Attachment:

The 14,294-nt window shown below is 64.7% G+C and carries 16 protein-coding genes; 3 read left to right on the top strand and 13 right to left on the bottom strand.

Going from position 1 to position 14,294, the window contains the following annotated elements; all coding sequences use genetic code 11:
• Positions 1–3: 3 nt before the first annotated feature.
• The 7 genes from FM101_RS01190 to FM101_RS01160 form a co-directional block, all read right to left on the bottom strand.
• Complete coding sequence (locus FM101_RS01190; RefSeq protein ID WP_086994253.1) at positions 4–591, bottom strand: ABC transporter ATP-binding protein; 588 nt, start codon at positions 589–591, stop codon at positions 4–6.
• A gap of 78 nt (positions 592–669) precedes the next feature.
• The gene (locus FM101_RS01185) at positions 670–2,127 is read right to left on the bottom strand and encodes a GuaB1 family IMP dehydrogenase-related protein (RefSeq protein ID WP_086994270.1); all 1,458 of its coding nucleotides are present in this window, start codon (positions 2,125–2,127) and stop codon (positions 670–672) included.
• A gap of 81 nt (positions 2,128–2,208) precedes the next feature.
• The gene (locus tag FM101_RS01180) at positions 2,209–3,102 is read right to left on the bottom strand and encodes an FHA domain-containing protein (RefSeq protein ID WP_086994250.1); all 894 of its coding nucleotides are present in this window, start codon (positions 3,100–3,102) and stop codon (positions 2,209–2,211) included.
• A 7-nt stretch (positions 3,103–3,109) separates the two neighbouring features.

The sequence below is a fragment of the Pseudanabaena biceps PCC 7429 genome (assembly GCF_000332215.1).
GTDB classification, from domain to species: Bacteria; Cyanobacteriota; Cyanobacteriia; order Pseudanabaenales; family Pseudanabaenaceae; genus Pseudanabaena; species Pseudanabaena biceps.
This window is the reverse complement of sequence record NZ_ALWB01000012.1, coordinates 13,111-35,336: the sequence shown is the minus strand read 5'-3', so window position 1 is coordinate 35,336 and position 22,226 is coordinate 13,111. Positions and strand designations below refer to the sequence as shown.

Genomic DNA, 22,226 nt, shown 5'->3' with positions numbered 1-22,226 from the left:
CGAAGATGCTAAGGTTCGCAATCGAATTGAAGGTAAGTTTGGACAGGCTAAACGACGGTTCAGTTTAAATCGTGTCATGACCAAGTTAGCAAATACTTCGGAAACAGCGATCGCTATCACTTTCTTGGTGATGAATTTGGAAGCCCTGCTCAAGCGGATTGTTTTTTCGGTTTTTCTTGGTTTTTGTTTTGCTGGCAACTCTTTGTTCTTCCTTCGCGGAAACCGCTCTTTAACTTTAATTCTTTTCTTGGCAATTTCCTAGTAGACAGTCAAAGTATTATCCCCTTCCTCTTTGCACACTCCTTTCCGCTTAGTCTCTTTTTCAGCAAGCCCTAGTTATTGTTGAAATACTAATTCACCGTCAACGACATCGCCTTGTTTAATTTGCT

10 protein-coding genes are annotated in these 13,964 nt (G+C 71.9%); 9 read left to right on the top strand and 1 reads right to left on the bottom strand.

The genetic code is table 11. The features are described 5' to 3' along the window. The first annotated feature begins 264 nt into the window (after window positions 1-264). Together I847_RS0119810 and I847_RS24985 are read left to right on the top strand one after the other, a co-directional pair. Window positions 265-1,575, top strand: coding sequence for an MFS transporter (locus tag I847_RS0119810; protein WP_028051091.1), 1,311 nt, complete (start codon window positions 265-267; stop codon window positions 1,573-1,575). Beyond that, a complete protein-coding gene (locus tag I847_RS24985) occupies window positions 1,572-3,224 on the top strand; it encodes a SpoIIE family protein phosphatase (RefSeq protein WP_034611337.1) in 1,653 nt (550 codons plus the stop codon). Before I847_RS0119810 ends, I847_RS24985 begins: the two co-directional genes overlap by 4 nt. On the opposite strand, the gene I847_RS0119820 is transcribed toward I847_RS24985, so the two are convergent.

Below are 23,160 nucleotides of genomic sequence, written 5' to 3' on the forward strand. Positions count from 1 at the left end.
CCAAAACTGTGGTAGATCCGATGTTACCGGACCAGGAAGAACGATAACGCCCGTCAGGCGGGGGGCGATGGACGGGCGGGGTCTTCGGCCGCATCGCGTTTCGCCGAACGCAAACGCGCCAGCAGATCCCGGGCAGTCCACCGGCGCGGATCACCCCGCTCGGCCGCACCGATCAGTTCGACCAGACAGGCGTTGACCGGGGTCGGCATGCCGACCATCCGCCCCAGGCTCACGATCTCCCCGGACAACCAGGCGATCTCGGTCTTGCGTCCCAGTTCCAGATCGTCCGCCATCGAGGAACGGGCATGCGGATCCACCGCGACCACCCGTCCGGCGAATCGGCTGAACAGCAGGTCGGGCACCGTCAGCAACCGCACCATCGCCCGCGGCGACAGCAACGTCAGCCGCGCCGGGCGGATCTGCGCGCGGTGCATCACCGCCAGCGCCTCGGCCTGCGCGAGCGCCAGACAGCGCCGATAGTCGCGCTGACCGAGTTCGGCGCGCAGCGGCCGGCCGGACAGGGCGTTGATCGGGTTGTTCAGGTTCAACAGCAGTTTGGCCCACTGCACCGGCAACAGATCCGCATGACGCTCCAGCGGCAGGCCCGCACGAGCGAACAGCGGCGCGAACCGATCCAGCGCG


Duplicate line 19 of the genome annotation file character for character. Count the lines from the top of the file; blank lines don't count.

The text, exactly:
CCAAAACTGTGGTAGATCCGATGTTACCGGACCAGGAAGAACGATAACGCCCGTCAGGCGGGGGGCGATGGACGGGCGGGGTCTTCGGCCGCATCGCGTTTCGCCGAACGCAAACGCGCCAGCAGATCCCGGGCAGTCCACCGGCGCGGATCACCCCGCTCGGCCGCACCGATCAGTTCGACCAGACAGGCGTTGACCGGGGTCGGCATGCCGACCATCCGCCCCAGGCTCACGATCTCCCCGGACAACCAGGCGATCTCGGTCTTGCGTCCCAGTTCCAGATCGTCCGCCATCGAGGAACGGGCATGCGGATCCACCGCGACCACCCGTCCGGCGAATCGGCTGAACAGCAGGTCGGGCACCGTCAGCAACCGCACCATCGCCCGCGGCGACAGCAACGTCAGCCGCGCCGGGCGGATCTGCGCGCGGTGCATCACCGCCAGCGCCTCGGCCTGCGCGAGCGCCAGACAGCGCCGATAGTCGCGCTGACCGAGTTCGGCGCGCAGCGGCCGGCCGGACAGGGCGTTGATCGGGTTGTTCAGGTTCAACAGCAGTTTGGCCCACTGCACCGGCAACAGATCCGCATGACGCTCCAGCGGCAGGCCCGCACGAGCGAACAGCGGCGCGAACCGATCCAGCGCG